The album gained additional support from the fact of Springsteen having several singles on the charts at the time. The album spent 84 weeks on the Top 10. Thus, Born in the U.S.A. became both the album with the most consecutive weeks on the Billboard Top 10 and the third album with the most weeks on the Top 10 overall (equaling Peter, Paul and Mary's 1962 eponymous album), only behind Jackie Gleason's Music for Lovers Only (153 weeks) and the Glenn Miller album by Glenn Miller and his Orchestra (130 weeks). Born in the U.S.A. spent 139 non-consecutive weeks on the Billboard 200. Also, despite being released in June 1984, it was the best-selling album of 1985 in the United States.

In the U.S., on July 8, 1984, just one month after its release, the album received a Platinum certification by the RIAA. Further certifications were awarded throughout the following year, and on November 1, 1985 (when the final single wasn't still even released and the album was still on the Top 10) it was certified Diamond (recognizing ten million copies sold in the U.S.). It eventually reached a 15xPlatinum certification on April 19, 1995 and sold a total of 30 million worldwide.

Springsteen expressed his thoughts on his riches during the 1984 Rolling Stone interview: "Yeah, there's a change [in me]. [Being a rich man] doesn't make living easier, but it does make certain aspects of your life easier. You don't have to worry about rent, you can buy things for your folks and help out your friends, and you can have a good time, you know? There were moments where it was very confusing. (...) I don't really think [money] does change you. It's an inanimate thing, a tool, a convenience. If you've got to have a problem, it's a good problem to have. (...) Money was kind of part of the dream when I started. I don't think...I never felt like I ever played a note for the money. I think if I did, people would know, and they'd throw you out of the joint. And you'd deserve to go. But at the same time, it was a part of the dream."[3]:3

Music videos

Born in the U.S.A. was also notable for its production of music videos. In the wake of the success of Michael Jackson's Thriller, supported with creative, polished and high-budget music videos, Springsteen in 1984 first recorded promotional videos for four singles from Born in the U.S.A.. These videos were decisive for introducing Springsteen's music to a new, younger, and wider audience, as they received heavy rotation and support by the recently-launched MTV.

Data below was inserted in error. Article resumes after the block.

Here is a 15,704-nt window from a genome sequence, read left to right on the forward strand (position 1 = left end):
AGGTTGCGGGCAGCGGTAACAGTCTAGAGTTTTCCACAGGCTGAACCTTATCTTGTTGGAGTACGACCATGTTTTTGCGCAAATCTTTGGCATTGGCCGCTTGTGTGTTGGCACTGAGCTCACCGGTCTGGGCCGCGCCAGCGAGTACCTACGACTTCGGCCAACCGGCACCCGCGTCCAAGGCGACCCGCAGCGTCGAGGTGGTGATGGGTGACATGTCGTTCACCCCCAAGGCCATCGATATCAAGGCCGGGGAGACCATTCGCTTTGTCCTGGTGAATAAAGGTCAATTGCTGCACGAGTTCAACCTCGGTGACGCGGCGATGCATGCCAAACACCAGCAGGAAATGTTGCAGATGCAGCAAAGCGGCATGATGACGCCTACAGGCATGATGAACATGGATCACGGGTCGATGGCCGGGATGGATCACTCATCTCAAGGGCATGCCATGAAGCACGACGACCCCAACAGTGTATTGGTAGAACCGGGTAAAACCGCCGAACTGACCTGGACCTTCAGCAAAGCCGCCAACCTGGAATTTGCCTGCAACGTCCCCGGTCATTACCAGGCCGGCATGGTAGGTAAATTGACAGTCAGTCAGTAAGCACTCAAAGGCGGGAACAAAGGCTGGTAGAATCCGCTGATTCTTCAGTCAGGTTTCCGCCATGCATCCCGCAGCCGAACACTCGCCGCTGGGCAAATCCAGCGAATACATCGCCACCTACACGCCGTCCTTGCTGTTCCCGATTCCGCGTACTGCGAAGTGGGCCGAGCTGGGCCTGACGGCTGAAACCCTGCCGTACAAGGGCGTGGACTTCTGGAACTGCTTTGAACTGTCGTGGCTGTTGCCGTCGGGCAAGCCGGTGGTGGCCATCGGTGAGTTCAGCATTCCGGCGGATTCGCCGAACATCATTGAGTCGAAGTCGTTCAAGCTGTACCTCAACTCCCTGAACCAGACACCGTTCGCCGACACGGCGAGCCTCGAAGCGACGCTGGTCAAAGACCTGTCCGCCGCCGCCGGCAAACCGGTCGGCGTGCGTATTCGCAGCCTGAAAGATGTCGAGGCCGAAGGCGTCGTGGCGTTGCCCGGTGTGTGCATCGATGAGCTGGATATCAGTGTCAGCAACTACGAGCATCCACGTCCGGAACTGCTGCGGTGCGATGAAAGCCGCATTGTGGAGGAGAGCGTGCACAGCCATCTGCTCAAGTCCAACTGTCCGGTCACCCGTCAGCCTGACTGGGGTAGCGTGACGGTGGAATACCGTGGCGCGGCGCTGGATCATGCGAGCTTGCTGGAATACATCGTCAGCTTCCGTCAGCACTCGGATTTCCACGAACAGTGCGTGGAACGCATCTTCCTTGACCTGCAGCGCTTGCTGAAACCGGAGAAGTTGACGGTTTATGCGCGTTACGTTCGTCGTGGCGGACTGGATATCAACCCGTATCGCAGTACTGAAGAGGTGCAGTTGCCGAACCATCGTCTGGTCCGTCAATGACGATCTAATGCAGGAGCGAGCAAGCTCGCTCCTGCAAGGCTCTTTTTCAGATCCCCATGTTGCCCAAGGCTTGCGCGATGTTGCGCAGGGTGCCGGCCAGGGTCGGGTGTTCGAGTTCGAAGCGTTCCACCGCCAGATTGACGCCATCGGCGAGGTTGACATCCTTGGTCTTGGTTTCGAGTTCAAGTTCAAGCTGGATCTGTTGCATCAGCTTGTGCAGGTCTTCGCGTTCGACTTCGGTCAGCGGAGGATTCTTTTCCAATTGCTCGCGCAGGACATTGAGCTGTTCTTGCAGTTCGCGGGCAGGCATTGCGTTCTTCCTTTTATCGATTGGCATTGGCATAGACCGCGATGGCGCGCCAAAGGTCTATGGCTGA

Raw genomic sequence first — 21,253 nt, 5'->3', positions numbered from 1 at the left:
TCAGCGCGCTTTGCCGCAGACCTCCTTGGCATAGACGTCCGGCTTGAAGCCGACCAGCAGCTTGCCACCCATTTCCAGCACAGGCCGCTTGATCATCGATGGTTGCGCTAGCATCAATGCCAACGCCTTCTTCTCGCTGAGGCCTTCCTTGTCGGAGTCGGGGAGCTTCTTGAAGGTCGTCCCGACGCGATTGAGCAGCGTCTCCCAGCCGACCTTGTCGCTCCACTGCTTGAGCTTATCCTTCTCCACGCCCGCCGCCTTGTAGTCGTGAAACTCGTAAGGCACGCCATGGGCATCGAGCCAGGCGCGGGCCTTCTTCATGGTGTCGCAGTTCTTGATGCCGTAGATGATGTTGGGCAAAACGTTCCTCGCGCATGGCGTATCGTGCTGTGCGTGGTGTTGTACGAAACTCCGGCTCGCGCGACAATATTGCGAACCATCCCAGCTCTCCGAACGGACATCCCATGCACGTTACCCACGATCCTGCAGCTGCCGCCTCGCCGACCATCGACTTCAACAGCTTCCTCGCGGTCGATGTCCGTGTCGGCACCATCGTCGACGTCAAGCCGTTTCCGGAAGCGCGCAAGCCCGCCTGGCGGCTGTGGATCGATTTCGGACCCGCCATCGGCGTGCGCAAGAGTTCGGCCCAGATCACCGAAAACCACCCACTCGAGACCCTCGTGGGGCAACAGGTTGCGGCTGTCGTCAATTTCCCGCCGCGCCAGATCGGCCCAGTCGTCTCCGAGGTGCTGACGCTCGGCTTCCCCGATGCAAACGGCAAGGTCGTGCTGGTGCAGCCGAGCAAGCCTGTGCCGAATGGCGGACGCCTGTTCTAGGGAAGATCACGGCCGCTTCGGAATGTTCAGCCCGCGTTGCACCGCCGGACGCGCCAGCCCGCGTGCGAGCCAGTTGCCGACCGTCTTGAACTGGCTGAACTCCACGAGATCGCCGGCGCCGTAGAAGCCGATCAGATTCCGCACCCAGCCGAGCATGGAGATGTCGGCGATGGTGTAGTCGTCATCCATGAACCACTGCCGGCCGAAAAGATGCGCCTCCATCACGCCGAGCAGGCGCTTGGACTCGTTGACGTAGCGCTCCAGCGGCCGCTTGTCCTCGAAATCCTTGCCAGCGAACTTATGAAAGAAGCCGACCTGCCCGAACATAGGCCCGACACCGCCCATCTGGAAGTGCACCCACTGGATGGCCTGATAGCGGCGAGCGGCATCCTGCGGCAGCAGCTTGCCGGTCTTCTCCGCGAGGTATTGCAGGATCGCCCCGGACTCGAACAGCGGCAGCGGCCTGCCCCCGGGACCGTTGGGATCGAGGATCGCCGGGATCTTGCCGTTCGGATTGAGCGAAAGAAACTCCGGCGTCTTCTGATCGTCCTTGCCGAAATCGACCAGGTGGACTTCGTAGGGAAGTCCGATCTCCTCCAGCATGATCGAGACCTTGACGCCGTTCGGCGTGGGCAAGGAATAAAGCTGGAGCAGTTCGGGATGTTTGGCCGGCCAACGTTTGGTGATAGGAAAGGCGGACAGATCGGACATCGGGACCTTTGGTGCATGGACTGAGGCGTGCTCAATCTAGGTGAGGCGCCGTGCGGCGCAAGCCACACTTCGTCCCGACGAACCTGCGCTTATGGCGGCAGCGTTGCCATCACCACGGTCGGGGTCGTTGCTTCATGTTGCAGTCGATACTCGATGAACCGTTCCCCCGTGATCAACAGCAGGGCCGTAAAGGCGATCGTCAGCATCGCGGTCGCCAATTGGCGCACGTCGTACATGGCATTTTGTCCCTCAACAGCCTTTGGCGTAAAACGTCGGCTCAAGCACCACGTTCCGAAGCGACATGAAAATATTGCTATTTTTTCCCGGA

The video for "Dancing in the Dark" was directed by Brian DePalma. Set at a live performance, it's perhaps best remembered for the appearance of Courteney Cox as a fan who is invited on stage by Springsteen, and dances with him. (The video played a large role in launching Cox's career, which reached its heights when she became one of the stars of NBC's sitcom Friends.) The video was filmed in June 1984 at the St. Paul Civic Center in St. Paul, Minnesota, before and during the initial show of the Born in the U.S.A. Tour and first aired on July 10, 1984 on MTV. The next video for the album was the one made for the title track. It was directed by noted filmmaker John Sayles and also consisted of video concert footage of Springsteen and the E Street Band performing the song, poorly synchronized with audio from the studio recording. Released in mid-December 1984, there supposedly had not been enough time to mix the audio from the concert. This footage was intermixed with compelling mid-1980s scenes of working-class America, emphasizing images that had some connection with the song, including Vietnam veterans, Amerasian children, assembly lines, oil refineries, cemeteries, and the like, finishing with a grizzled Springsteen posing in front of an American flag.

The other two videos for the album were more ambitious productions, as portrayed storylines that alluded to the emotions of the songs. The video for "I'm on Fire", shot in March 1985 in Los Angeles, and also directed by Sayles, featured Springsteen as a working class automobile mechanic and an attractive, married, very well-to-do, mostly unseen female customer who brings her vintage Ford Thunderbird in for frequent servicing, always requesting that he does the work. She gives him all her keys, not just the ones for the car. Later that night, he drives the T-Bird up to her mansion high in the hills above the city. He is about to ring the bell, when he thinks better of it, smiles wistfully, drops her keys in the mailbox next to the door and walks away down towards the lights below.[5] It was the first video showing Springsteen's actoral side, it began airing in mid-April 1985 and, later in the year won the MTV Video Music Award for Best Male Video.

The final video for the album was the one shot for "Glory Days". It was shot in late May 1985 in various locations in New Jersey, and also directed by Sayles. It featured a narrative story of Springsteen, playing the protagonist in the song, talking to his young son and pitching to a wooden backstop against an imaginary lineup (he eventually lost the game to Graig Nettles). Intercut with these were scenes of Springsteen and the E Street Band lip-synching the song in a bar. Although he had left the band more than two years earlier, Steven Van Zandt was invited back to perform in this video, along with his sometimes hysterical stage antics but the two new members of the band, Nils Lofgren and Patti Scialfa, who had not been on the record at all, were also featured. Springsteen's then-wife Julianne Phillips made a cameo appearance at the baseball field at the end. The video began airing on MTV in mid-June 1985.